Everyone knows the Nutrition Facts label — it’s been around so long that it’s become part of the background. Most consumers barely notice it. But for those that do, it provides important nutritional and dietary information that is used to help manage their daily and overall health. 

On May 27, 2016, the FDA published new rules and required the majority of businesses to be compliant by January 1, 2020. That was several weeks ago at the time of this writing. If you haven’t made the change, now is the time. 

But what are those changes? Why is the FDA doing this? How much time do I have to comply? Check out this handy guide to get caught up on the facts:

Why is The FDA Nutrition Facts Label Changing?

Since the FDA Nutrition Facts label was introduced in 1990, dietary habits and needs have changed. Among the things that have changed are:

  • New information on the link between diet and obesity and heart disease
  • Larger serving sizes being consumed
  • New research on Daily Recommended Values of nutrients
  • More information on sugars and their effect on the human body

In addition to this research, the FDA label is also being updated to be more readable, with special emphasis on important information like calorie counts and actual amounts (in grams). 

Who is Affected by This Change?

Anyone who manufactures food that is sold in the United States is expected to apply the new label to their packaging (regardless of the point of origin). There are different groups of manufacturers covered by the new rules, each of which with its own compliance date. 

  • Manufacturers with $10 million or more in annual food sales must comply by Jan 1, 2020
  • Manufacturers with less than $10 million in annual food sales must comply by Jan 1, 2021
  • Manufacturers of single-ingredient sugars like honey or syrup (and certain cranberry products) must comply by July 1, 2021
  • Manufacturers of flavored and dried cranberry products must comply by July 1, 2020

What Has Changed in the New FDA Nutrition Facts Label?

The changes fall under three general categories: Design, Updated Nutrition Science, and Serving Size Changes. Let’s review the details of each:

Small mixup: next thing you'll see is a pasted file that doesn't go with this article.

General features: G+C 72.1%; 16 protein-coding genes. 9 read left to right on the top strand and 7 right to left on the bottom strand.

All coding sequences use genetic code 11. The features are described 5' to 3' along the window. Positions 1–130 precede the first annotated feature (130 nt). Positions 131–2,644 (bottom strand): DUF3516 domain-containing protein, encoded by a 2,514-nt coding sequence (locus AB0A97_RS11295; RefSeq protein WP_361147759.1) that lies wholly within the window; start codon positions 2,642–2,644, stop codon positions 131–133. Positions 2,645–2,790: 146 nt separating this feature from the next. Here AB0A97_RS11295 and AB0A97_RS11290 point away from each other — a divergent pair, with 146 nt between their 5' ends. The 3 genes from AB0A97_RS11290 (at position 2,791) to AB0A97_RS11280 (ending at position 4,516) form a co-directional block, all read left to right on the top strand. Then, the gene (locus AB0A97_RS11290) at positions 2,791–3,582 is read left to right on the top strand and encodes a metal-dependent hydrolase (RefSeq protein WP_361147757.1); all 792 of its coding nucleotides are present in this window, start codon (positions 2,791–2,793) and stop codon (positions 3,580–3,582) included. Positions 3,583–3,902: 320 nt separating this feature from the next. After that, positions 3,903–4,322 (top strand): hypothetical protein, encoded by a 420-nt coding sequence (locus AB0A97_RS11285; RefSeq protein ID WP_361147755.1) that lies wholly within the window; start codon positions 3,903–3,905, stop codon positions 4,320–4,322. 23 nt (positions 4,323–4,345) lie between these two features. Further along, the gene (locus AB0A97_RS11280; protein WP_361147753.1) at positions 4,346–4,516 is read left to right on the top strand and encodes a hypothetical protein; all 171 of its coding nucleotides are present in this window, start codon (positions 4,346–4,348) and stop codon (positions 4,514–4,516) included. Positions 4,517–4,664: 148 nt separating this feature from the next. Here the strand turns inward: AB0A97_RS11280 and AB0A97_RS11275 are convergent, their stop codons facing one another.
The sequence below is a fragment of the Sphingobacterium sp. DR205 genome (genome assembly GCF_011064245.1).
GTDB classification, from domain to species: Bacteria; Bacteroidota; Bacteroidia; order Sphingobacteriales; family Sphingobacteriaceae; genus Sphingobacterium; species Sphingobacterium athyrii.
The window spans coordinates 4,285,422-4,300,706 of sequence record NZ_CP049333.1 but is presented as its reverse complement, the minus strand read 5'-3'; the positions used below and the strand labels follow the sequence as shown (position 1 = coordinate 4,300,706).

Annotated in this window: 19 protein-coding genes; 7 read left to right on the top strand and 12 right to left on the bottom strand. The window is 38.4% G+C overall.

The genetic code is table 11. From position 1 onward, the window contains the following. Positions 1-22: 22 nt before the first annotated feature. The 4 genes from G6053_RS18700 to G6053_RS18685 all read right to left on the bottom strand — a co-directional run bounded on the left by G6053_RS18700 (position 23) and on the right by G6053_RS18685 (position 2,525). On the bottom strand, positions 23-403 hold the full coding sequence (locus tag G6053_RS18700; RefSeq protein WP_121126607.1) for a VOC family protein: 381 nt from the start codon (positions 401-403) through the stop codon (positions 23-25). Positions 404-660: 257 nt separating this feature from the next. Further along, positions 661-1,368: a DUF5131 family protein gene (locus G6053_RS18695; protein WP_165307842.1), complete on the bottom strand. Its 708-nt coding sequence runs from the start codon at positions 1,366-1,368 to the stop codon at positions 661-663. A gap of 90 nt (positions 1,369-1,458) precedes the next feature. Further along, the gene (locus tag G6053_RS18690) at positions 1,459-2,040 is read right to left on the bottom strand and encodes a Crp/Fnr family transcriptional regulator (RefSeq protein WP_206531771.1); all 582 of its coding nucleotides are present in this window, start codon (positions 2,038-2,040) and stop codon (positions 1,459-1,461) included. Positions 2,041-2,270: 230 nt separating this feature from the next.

• Increased font size for the following information:
    • Calories
    • Servings per container
    • Serving size
  • An applied bold font to:
    • Number of calories
    • Serving size
  • Declaring both the actual amount and % Daily Value of the following:
    • Vitamin D
    • Calcium
    • Iron
    • Potassium
  • % Daily Value footnote updated to read: “The % Daily Value tells you how much a nutrient in a serving of food contributes to a daily diet. 2,000 calories a day is used for general nutrition advice.”

Updated Nutrition Science

  • “Added sugars” will be included in labels in both grams and % Daily Value. 
  • Vitamin D, potassium, iron and calcium are all required to be on the label. Vitamins A and C are no longer required but can be included on a voluntary basis. 
  • Research shows that the type of fat is more important than the amount. As such, “Calories from fat” is being removed while “Total Fat,” “Saturated Fat,” and “Trans Fat” amounts are still required.
  • Daily Values for nutrients are being updated based on new evidence from the Institute of Medicine. 

Serving Size Changes

  • Serving size is now based on what people actually eat, not what they should be eating. This has caused serving size calculations to change for most pre-packaged products. 
  • Package size affects what people eat. Foods that are normally consumed in one sitting will be labeled as such.
  • Manufacturers must provide “dual-column” nutrition tables for products that contain multiple servings but could be consumed in one sitting/multiple sittings, This dual-column label would include both “per package/unit” and “per serving” calculations. 

Need FDA Compliant Labels? BOHA! Makes It Possible

Visit the FDA website for the complete list of changes and resources.